Case Review: Zaphir ats Health Ombudsman  QCAT 1933 August 2017 | Health Sector
Delivered on 30 May 2017
Mr Zaphir provided health services under the business name ‘Dynamic Therapies’. Mr Zaphir was not a medical practitioner and had previously been convicted for holding himself out as such, and for offences involving prescribing restricted drugs.
The complaint related to Mr Zaphir’s clinical treatment of Mr Ian Booth (now deceased) for a cancerous tumour growing out of Mr Booth’s right eye. It was alleged that Mr Zaphir had represented to Mr Booth that he could treat and cure Mr Booth’s cancerous growth through the use of non-traditional medicine.
Following receipt of the complaint, the Health Ombudsman decided to take immediate action by issuing an Interim Prohibition Order (IPO) pursuant to section 68 of the Health Ombudsman Act 2013 (Qld) (HO Act). The terms of the IPO prevented Mr Zaphir from “employment (paid or otherwise) in a clinical or non-clinical capacity which relates to the provision of any health service”.
Mr Zaphir applied to the Queensland Civil & Administrative Tribunal (the Tribunal) to have the immediate action decision reviewed. As the Tribunal has no power to stay the making of such an order, it was noted that the approach taken by the Tribunal in immediate action matters is to progress applications to a hearing as quickly as possible. In this case, however, there had been significant delay.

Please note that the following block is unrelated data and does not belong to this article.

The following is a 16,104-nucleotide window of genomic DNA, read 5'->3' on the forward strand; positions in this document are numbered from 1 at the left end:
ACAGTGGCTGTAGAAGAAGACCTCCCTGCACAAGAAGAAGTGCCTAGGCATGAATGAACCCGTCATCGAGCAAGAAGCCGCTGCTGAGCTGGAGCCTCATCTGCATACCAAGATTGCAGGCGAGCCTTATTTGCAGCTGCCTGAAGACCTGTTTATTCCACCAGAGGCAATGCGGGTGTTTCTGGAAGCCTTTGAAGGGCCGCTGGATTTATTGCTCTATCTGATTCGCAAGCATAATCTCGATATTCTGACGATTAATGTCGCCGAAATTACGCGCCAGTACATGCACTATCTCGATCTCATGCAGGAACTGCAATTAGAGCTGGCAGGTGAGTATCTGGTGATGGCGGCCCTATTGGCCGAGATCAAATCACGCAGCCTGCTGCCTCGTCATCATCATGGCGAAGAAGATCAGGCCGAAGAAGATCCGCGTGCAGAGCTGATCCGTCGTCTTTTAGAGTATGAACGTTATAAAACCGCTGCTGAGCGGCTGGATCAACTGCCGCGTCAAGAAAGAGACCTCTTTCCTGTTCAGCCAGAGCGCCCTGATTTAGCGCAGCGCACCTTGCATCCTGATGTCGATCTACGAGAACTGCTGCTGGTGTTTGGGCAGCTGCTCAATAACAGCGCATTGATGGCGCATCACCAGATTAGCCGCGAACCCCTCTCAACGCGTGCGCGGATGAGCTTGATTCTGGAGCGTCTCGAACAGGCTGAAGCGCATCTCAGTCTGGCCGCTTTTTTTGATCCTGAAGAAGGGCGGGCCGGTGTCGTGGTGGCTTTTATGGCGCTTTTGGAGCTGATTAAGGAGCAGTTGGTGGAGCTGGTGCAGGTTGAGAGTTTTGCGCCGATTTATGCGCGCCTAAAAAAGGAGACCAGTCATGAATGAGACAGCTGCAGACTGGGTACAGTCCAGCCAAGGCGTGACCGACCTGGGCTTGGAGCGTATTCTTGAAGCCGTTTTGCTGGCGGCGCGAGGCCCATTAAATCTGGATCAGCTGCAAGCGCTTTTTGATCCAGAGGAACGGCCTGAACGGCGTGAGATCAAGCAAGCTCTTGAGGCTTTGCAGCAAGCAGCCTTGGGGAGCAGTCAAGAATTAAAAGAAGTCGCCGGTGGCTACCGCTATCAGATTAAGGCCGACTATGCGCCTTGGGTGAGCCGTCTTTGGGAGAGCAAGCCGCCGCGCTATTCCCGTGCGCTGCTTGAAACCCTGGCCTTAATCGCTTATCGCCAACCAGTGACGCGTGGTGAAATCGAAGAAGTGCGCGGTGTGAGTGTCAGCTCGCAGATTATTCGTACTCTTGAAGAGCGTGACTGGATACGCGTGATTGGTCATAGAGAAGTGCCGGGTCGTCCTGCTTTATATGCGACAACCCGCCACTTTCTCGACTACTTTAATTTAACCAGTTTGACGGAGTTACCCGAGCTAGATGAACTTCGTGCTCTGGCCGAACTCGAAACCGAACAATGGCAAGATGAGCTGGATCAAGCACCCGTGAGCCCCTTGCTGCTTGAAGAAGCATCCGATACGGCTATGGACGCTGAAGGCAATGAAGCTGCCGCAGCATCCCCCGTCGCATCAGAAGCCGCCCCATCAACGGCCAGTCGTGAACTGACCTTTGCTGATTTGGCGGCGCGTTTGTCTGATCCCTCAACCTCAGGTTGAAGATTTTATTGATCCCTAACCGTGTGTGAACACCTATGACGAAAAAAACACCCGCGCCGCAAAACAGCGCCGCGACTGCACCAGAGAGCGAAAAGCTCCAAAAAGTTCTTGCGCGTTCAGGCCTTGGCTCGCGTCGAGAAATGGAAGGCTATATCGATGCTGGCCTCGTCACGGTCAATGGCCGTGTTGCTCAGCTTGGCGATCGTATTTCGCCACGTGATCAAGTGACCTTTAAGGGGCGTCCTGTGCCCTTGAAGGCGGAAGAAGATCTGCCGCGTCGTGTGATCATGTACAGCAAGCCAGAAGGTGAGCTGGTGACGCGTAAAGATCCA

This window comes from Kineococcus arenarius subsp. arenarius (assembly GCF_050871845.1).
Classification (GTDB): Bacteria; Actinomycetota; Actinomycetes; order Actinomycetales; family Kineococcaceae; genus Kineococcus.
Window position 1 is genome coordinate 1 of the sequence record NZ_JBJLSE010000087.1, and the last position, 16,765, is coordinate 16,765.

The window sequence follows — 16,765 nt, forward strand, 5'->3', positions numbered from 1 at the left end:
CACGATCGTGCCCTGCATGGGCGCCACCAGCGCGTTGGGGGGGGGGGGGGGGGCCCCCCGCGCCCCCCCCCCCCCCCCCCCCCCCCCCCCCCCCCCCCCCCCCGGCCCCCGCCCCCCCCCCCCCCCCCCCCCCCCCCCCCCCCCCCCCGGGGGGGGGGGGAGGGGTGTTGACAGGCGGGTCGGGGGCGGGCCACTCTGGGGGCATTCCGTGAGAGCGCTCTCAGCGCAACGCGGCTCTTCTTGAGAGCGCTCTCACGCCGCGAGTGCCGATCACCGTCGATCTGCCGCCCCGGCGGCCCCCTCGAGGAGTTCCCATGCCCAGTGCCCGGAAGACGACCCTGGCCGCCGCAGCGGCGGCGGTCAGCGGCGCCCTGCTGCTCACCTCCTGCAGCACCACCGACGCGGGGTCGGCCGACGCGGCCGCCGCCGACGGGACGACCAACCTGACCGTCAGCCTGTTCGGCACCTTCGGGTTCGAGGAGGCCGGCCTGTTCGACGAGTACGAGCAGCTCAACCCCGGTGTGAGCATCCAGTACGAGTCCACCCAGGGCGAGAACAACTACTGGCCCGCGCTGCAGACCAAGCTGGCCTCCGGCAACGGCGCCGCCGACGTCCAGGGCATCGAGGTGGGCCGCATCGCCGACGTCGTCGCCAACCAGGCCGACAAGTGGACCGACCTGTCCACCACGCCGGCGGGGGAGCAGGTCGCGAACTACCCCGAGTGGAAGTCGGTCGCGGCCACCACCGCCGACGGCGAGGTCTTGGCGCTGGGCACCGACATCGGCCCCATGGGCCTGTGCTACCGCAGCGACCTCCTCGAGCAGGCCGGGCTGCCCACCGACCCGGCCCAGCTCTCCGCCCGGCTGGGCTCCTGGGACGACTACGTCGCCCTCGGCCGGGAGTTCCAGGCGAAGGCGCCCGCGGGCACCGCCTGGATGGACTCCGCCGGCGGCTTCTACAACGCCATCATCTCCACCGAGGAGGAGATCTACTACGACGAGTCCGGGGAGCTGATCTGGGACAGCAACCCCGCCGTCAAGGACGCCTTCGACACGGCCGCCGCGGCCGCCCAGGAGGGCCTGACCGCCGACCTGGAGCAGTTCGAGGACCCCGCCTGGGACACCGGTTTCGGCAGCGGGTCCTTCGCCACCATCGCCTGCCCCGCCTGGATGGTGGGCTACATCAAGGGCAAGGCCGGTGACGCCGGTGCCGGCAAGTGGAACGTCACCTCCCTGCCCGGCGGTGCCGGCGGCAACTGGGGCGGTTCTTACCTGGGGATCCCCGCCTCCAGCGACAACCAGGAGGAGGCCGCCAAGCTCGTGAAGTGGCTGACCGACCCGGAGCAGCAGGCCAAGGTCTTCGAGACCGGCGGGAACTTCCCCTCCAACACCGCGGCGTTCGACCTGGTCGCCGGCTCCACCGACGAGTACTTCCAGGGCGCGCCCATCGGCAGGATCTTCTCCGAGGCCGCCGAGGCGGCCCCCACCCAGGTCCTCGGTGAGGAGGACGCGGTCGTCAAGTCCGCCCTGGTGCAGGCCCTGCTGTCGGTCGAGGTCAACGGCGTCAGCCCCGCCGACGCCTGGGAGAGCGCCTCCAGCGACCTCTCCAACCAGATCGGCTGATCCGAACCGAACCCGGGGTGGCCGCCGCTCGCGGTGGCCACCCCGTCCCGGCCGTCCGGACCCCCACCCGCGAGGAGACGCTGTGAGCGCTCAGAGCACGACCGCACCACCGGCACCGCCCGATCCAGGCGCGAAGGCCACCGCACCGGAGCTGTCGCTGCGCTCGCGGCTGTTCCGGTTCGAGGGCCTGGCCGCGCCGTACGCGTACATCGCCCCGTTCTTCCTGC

Section 94 of the HO Act gives the Tribunal jurisdiction to review the decision by a Health Ombudsman to issue an IPO. That review is to proceed as a review of a decision under the Queensland Civil & Administrative Tribunal Act 2009 (Qld) (QCAT Act).
The terms of section 94 of the HO Act, read in conjunction with section 20(2) of the QCAT Act, make it clear that the review by the Tribunal is to be conducted as a full de novo hearing. The purpose of the review is to produce the correct and preferable decision. The Tribunal can confirm, amend, set aside or substitute the decision or return the matter for reconsideration, with such directions as the Tribunal considers appropriate.
Being a fresh hearing on the merits, the Tribunal must make its decision applying the test prescribed by section 68 of the HO Act. The Tribunal must decide whether it is satisfied, on reasonable grounds, that because of the practitioner’s conduct or performance they pose a serious risk to persons and that it is necessary to take immediate action in the form of a prohibition from practising to protect public health or safety.
In summary, it was alleged that Mr Zaphir had advised Mr Booth that:
- He could cure his cancer without surgical intervention and the tumour would drop off;
- The tumour was coming out to the front and he could not see anything attached at the back; and
- To stay away from modern medicine and follow his treatment.
Mr Booth had been diagnosed in February 2015 with “squamous cell carcinoma on his right lacrimal duct”. At the time of diagnosis, he was advised the tumour could be successfully removed surgically but the operation would result in a loss of his right eye and some of the bone surrounding his eye socket. Mr Booth refused surgery on the tumour or any other form of conventional treatment and was self-administering black salve on the tumour.